September 15, 2023 | 13:58
Will the Auto Strike Drive the Economy off a Cliff?
The first strike by North American auto workers in four years began Friday with the UAW announcing walkouts at three plants, while threatening wider-scale action. This is the first-ever strike simultaneous against all three major automakers, though it is currently limited to less than 13,000 workers. Depending on duration and scope, the strike could derail the expansion and complicate the central bank's already-tricky job of piloting a soft landing.
The economic impact will hinge on how long the strike lasts and how many plants are closed. The last major strike was in October 2019 when 46,000 GM workers walked off the job for 40 days. Real GDP turned slightly negative that month and, led by big declines in motor vehicle production and sales, downshifted sharply to a 1.8% annualized rate that quarter from 3.6% in the prior quarter. In 1998, a GM strike lasting 54 days was estimated to have cut one-half percentage point from annualized GDP growth in the second quarter of the year.
If ramped up to cover all 146,000 workers at the Big Three, a strike could cause more damage than the previous two major walkouts. Auto manufacturing and retail account for just under 2% of U.S. industry GDP, with the Big Three accounting for less than half of national sales and production. Anderson Economic Group estimates a full strike of over 140,000 workers lasting 10 days would lead to economic losses of $5.6 billion, based on lost wages and profits in the industry and multiplier effects on other sectors. So, a full strike could shave Q3 GDP growth by an annualized 0.6 ppts, though the very limited action currently underway suggests a much smaller impact, likely less than 0.2 ppts. However, if a strike of all 146,000 workers persisted through year-end, it could take a 3-ppt chunk out of annualized Q4 growth. While production would come roaring back after the strike ended, the near-term hit would be severe, likely resulting in an outright contraction in the economy.
The strike won’t show up in the September jobs report, as the roughly 12,700 workers currently off the job were paid for at least part of the survey period, and thus will be included in the payroll numbers. If the strike lasts through the October survey period, however, payrolls would be affected. The household survey, which tallies the unemployment rate, won’t be impacted as workers on unpaid leave are still classified as employed.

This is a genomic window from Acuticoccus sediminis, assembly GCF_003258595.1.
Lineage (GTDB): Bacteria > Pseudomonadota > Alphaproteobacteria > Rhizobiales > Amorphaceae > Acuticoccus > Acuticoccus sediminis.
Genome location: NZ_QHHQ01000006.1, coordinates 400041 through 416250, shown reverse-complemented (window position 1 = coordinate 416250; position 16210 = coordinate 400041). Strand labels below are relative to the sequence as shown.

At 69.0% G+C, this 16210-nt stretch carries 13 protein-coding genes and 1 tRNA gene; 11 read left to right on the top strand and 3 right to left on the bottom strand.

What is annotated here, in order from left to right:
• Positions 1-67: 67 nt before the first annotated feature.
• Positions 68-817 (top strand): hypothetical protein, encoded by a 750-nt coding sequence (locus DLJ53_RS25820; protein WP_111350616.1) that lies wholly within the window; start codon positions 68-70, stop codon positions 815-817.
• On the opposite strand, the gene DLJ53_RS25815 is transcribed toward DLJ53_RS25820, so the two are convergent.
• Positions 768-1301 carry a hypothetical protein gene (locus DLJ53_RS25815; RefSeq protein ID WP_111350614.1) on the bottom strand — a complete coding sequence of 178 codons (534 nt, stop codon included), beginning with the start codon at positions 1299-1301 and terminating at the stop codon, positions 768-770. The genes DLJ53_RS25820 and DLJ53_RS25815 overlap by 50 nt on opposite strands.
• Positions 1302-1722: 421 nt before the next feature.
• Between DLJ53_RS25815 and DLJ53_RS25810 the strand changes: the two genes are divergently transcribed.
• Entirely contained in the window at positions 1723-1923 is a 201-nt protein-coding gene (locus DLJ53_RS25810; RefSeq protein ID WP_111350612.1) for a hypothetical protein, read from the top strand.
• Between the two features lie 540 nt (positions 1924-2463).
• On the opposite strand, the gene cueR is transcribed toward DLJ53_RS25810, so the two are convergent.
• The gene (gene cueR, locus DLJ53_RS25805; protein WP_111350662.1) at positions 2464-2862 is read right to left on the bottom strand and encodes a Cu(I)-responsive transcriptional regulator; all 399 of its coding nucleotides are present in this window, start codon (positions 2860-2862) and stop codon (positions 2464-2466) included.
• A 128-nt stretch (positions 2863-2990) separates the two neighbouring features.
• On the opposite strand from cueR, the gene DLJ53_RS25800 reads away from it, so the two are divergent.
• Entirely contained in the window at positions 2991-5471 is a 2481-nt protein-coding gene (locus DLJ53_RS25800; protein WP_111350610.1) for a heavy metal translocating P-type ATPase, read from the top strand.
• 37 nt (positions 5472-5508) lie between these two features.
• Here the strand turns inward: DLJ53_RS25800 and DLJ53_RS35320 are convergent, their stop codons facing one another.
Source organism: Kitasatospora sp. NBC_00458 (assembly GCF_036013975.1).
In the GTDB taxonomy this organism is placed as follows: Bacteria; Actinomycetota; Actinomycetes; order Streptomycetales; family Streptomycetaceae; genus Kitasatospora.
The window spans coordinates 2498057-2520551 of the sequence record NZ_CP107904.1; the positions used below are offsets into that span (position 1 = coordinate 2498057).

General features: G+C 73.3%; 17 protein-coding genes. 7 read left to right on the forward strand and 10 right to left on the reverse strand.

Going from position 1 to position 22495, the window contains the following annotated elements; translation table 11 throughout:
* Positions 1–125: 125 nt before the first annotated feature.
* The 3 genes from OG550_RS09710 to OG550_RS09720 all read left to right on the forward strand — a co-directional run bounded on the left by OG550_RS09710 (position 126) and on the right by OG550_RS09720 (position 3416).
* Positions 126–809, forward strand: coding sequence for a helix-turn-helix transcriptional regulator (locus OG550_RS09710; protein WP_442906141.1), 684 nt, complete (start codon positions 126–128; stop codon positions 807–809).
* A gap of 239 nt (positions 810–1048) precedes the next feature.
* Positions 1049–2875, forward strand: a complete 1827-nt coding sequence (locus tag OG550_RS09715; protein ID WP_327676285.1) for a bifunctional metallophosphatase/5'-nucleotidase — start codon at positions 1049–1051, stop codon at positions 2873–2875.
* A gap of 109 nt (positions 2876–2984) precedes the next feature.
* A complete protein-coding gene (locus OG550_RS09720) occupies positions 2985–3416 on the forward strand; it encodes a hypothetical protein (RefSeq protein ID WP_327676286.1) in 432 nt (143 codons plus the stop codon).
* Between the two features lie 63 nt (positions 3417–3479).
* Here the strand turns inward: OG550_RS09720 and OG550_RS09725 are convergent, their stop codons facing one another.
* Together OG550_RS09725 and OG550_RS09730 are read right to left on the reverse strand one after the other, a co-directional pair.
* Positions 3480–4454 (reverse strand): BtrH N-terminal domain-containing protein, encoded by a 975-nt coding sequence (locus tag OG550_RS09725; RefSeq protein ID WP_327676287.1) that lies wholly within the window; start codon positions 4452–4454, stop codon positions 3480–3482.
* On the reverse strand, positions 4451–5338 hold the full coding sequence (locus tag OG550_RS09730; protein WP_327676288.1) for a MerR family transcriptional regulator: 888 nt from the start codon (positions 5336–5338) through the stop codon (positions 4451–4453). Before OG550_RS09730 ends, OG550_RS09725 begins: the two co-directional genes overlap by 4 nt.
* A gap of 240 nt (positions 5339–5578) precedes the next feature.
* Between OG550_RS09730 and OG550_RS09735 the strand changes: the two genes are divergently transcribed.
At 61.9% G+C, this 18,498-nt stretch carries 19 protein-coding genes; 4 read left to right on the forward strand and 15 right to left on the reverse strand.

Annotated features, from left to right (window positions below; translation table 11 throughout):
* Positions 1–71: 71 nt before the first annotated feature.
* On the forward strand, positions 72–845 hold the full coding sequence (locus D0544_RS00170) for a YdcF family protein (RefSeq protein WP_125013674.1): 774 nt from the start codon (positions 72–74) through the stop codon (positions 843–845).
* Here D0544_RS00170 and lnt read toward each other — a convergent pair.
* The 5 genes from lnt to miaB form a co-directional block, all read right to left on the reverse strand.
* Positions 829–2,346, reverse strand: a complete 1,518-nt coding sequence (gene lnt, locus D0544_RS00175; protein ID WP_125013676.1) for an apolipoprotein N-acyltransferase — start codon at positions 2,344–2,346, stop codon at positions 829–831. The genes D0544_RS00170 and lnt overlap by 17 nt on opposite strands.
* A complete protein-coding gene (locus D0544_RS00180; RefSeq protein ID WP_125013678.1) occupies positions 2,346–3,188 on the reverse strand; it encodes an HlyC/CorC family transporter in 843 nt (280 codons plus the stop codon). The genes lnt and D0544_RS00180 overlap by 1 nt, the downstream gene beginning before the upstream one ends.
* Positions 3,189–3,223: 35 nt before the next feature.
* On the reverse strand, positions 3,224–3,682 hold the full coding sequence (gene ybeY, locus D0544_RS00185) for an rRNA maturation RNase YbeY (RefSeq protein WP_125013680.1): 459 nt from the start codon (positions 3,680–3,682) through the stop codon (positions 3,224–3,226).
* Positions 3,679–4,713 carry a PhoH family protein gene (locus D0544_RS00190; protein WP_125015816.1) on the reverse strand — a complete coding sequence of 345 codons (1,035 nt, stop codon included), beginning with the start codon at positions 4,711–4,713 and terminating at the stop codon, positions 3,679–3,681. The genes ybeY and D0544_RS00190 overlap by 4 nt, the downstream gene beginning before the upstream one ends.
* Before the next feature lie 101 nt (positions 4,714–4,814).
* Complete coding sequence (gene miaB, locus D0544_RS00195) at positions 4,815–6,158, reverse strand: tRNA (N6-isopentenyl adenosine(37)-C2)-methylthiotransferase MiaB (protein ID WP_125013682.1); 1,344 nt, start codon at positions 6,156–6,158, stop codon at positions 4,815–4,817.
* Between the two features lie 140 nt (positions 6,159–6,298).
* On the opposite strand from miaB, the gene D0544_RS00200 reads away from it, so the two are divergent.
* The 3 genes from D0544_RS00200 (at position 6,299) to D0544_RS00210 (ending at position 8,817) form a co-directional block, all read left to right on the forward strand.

Canada is also gearing up for a potential strike starting early next week at Ford. The auto industry accounts for a similar share of GDP as in the U.S. and the Big Three have roughly 18,000 hourly workers. Given the tightly integrated nature of auto production in the two countries, the impact could be equally severe and concentrated in Ontario. With Canada’s economy already on the cusp of recession, the strike could lead to a deeper downturn. In that event, the Bank of Canada would likely refrain from further rate hikes, at least until the strike ended.
A long strike could make already expensive automobiles even dearer. The initial price push would come from production cuts that severely drain recently improved inventories. After the strike settles, some of the increase in labour costs could get passed along to buyers, depending on demand conditions and industry profitability.
For the Fed, the economic turbulence from the strike would complicate its ability to balance demand and supply to restore price stability, thus lowering the odds on achieving a soft landing. While a short-lived walkout would be a mere speedbump for the expansion, a longer lasting and wide-scale strike could send the economy temporarily over the edge. Moreover, while the inflationary impact of higher auto prices could be readily discerned, and thus accounted for in policy decisions, any upward thrust to inflation expectations (combined with recent unwelcome pressure from rising oil prices) could spur a policy response that risks a much bumpier landing. Tighten your seatbelts.